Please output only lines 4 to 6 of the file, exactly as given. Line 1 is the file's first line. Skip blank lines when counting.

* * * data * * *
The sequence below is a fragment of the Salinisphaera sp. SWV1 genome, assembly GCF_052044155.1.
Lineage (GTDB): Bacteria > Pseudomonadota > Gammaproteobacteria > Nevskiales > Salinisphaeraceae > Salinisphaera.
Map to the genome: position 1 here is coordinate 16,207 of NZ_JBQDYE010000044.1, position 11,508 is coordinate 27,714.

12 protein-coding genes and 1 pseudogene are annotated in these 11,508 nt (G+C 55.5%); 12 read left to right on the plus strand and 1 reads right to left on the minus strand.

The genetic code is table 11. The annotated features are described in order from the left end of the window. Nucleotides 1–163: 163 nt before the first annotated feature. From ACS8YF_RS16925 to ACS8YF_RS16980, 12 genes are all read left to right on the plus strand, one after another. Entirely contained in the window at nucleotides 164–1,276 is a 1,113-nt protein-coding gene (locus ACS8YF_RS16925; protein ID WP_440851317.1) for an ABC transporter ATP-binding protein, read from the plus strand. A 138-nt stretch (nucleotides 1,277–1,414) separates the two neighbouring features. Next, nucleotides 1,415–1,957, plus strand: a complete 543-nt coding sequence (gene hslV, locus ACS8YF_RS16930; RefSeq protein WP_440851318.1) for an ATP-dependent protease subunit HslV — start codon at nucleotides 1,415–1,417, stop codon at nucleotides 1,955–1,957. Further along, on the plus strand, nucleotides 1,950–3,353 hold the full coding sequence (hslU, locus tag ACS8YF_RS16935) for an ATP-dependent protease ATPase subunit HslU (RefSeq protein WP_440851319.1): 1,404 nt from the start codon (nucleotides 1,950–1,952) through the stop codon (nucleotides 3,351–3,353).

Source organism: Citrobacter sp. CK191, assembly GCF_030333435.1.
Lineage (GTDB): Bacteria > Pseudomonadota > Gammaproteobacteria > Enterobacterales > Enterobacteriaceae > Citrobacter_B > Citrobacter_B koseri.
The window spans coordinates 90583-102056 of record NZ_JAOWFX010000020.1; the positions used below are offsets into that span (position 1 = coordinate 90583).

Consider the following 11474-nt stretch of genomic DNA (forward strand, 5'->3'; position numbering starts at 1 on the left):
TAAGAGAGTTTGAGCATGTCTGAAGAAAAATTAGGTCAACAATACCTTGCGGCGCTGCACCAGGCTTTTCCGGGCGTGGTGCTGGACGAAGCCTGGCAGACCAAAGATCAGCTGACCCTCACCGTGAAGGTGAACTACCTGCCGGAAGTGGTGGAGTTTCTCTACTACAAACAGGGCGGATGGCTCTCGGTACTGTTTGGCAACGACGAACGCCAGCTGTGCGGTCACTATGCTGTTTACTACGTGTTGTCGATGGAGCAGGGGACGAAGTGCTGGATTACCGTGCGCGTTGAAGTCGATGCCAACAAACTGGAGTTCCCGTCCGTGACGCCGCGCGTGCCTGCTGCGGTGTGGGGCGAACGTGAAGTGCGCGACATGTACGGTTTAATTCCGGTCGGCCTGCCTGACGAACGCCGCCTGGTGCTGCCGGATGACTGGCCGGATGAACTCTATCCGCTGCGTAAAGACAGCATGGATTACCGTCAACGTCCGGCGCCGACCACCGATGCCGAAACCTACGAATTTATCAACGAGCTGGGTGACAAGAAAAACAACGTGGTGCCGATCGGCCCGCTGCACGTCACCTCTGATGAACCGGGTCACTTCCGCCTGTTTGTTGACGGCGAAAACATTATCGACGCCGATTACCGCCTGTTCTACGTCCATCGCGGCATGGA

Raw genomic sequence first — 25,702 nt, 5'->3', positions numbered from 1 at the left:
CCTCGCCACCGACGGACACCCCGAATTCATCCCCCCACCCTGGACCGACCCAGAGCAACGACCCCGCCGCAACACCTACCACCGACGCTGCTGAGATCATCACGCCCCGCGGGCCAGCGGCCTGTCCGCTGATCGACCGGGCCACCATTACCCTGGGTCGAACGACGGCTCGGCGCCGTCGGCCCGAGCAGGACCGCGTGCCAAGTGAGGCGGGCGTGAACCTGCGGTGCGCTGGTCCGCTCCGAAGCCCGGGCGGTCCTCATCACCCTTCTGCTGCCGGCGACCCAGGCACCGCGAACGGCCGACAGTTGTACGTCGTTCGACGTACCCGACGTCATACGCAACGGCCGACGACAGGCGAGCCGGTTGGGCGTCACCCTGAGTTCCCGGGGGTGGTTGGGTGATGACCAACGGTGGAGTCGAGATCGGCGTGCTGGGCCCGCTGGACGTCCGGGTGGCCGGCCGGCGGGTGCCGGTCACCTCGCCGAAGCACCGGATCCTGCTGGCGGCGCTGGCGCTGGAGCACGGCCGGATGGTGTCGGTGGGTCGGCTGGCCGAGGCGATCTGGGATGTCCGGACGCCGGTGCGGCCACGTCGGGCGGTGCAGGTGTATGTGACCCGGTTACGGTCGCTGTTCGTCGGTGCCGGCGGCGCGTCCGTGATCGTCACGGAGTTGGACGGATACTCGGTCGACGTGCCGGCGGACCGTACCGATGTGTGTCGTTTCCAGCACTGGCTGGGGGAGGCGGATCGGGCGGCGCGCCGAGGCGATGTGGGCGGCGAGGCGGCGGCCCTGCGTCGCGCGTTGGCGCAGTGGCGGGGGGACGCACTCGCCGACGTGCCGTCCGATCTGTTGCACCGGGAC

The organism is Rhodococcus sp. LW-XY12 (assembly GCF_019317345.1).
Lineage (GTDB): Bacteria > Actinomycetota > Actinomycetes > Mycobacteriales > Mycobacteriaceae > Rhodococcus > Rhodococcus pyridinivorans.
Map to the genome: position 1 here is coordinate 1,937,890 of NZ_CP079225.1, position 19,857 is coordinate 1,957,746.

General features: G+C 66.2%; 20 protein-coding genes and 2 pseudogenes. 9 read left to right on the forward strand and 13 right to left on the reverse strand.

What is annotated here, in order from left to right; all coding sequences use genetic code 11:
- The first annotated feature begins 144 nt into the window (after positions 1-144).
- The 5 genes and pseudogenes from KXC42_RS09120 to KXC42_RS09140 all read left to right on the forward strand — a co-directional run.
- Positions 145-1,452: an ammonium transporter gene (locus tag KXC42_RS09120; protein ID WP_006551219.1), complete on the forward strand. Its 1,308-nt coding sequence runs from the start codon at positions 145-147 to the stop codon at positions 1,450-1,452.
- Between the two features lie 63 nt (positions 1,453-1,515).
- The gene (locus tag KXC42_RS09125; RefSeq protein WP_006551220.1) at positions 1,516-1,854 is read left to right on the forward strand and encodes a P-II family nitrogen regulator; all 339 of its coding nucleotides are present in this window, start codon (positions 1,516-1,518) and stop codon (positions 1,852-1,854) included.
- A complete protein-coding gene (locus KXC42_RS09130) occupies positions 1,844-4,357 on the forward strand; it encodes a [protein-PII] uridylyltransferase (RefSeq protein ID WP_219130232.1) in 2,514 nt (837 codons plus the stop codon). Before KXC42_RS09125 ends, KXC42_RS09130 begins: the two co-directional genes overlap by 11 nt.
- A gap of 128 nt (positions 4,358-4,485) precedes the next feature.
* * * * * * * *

12 protein-coding genes and 1 pseudogene are annotated in these 11,508 nt (G+C 55.5%); 12 read left to right on the plus strand and 1 reads right to left on the minus strand.

The genetic code is table 11. The annotated features are described in order from the left end of the window. Nucleotides 1–163: 163 nt before the first annotated feature. From ACS8YF_RS16925 to ACS8YF_RS16980, 12 genes are all read left to right on the plus strand, one after another. Entirely contained in the window at nucleotides 164–1,276 is a 1,113-nt protein-coding gene (locus ACS8YF_RS16925; protein ID WP_440851317.1) for an ABC transporter ATP-binding protein, read from the plus strand. A 138-nt stretch (nucleotides 1,277–1,414) separates the two neighbouring features. Next, nucleotides 1,415–1,957, plus strand: a complete 543-nt coding sequence (gene hslV, locus ACS8YF_RS16930; RefSeq protein WP_440851318.1) for an ATP-dependent protease subunit HslV — start codon at nucleotides 1,415–1,417, stop codon at nucleotides 1,955–1,957. Further along, on the plus strand, nucleotides 1,950–3,353 hold the full coding sequence (hslU, locus tag ACS8YF_RS16935) for an ATP-dependent protease ATPase subunit HslU (RefSeq protein WP_440851319.1): 1,404 nt from the start codon (nucleotides 1,950–1,952) through the stop codon (nucleotides 3,351–3,353).

Source organism: Citrobacter sp. CK191, assembly GCF_030333435.1.